Like most agents, I struggled when I started in this business in 1982. But, then I got extremely lucky, because I had three very successful producers take me under their wings and teach me how to consistently attract, set high quality appointments and close sales with my best prospects.
And, I quickly became a top producer like them. (Thank You, Mike, Phil and Ron!)
What Made The Big Difference In My Success?
What made the difference, was the 3 mentors I had early in my career.
Given enough time and money, I’m sure I would have eventually figured this business out on my own… with a lot of studying, and applying what I learned through trial and error.
The question is, without the guidance of my 3 mentors, would I have had the resolve, money and patience to make it happen? Would I have survived the early years in this business, let alone become a top producer?
Whether you have been in this great profession for 30 days or 30 years, if you are not seeing the results you want, then when are you going to do something about it?
One of the most overlooked and best ways to quickly improve your results, is to find a mentor. Someone who is (or was) already successful at what you want to do, and is willing to help you.
When people think of mentors, they may think of a retiree they met at their son’s little league practice who gave them some pointers on dealing with mortgage brokers. They may remember their neighbor who started a successful business several years ago and whose brain they’ve picked during the backyard barbecue. They may recall the experienced businessperson who took them under their wing and taught them all about business, customers and relationships – the one person to whom they wouldn’t think about making a major decision without consulting.
The first two examples above describe an advisor relationship, while the third describes a mentor.
Advisors can be extremely valuable, and you should try to learn all you can from them. Most people are happy to give you an hour or two of their time, particularly if you’re clear that this is all you want. Few people will resist this approach: “I’ve admired what you’ve accomplished in this field. Would you allow me to take you to lunch and ask you a few questions?” When you meet with them, remember that the more specific your questions, the more value you’ll receive.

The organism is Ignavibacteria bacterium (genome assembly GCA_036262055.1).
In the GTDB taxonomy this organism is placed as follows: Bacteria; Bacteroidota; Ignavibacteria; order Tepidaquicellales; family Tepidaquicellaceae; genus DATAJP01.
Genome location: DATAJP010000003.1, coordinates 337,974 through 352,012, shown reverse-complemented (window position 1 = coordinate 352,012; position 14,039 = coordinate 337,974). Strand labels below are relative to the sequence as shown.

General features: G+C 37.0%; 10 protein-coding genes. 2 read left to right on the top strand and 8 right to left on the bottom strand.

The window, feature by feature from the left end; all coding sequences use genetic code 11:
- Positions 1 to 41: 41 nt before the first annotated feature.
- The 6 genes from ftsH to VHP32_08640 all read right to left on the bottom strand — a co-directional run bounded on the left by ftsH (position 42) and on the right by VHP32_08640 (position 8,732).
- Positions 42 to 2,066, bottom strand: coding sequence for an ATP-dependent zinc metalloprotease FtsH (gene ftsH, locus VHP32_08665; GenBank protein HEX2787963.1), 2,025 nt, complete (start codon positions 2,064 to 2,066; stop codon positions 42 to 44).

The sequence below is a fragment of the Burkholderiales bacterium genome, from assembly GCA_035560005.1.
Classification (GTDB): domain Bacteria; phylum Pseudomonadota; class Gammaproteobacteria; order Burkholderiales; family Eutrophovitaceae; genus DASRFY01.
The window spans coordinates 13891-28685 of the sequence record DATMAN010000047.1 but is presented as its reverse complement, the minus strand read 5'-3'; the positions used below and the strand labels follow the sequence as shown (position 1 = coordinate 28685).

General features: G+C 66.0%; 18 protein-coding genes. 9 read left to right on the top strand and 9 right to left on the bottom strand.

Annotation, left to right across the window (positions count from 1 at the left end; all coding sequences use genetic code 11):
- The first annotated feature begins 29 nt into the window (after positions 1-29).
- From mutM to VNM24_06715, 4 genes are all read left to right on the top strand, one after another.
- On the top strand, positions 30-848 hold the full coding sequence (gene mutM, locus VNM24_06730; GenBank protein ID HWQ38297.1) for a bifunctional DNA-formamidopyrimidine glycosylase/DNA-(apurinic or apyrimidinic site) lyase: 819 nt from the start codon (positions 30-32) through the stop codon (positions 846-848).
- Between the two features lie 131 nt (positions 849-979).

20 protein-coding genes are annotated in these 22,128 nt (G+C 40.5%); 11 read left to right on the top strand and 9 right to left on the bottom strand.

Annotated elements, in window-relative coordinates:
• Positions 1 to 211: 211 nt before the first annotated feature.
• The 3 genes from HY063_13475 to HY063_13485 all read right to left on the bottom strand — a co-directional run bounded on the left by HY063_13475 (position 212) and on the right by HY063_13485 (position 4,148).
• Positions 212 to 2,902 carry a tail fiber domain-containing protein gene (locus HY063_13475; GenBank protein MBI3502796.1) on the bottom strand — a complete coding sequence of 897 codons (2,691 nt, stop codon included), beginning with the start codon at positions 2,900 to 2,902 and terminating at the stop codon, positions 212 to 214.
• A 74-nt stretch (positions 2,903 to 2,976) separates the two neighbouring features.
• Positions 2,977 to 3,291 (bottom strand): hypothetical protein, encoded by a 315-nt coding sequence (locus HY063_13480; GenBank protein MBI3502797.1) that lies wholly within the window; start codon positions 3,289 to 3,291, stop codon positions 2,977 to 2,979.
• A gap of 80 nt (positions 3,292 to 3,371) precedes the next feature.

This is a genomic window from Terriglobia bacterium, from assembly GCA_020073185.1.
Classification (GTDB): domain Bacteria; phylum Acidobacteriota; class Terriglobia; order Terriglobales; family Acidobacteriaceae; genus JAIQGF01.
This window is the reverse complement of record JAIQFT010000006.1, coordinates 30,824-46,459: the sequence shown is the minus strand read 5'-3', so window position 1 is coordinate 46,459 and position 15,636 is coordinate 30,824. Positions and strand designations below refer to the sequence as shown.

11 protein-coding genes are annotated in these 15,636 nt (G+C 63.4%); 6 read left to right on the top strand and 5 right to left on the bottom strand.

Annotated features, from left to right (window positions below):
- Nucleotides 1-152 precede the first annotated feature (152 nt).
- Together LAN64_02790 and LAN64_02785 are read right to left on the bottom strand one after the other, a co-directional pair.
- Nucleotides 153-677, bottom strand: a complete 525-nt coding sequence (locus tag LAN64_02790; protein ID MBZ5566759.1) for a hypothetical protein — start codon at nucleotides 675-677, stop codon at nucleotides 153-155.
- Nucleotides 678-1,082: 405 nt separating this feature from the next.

A mentor relationship is much deeper, more personal and longer term. A mentor is someone who serves as an example, an advisor, a sounding board and ultimately a friend. That last attribute is very important. A mentor cannot really be effective if they don’t truly care about you, and vice versa. Truly effective mentors do what they do for one reason: They want to help you succeed. They aren’t working with you to make money off your business or to boost their egos.
They work with you because they are truly interested in helping people and giving back!
A mentor is someone who has proven skills and experience in the area you want to develop. A mentor is someone who has owned, developed, or run a successful business and has demonstrated that they have the skills required to succeed. They will also have had their share of mistakes and failures, and it is their ability to turn a those mistakes and failures into a success, that makes their input so invaluable.
Ideally, they will have had experience running businesses similar to yours, however, the industry is less important than the type of business it is. For instance, if you sell services, then a good mentor for you is someone who has built and/or run a business that sells services.
A mentor may be someone you hire to support you, or it may be a friend, a previous boss or colleague who shares their experience and wisdom willingly.
A good mentor is someone who has a personal investment in your success and is committed to helping you achieve your business goals. They are the first person to whom you turn for advice and they are the first to hear of your successes. They explore options and solutions with you, and they help you to deal with obstacles.
For this reason, a good mentor will always be honest with you. They will tell you if they think an idea you have is a good one, or too risky. They will also tell you if they don’t know something, and ideally, they will have an extensive network of other experts and suppliers to leverage, to get you the right answer.
Both a coach and a mentor play an important role in your success and in an ideal world, you might have both – I still do, even after 30 years in this business!
Yours in Success,
Lew and Jeremy Nason
‘The 9 Out Of 10 Guys’
Trainers, Coaches and Mentors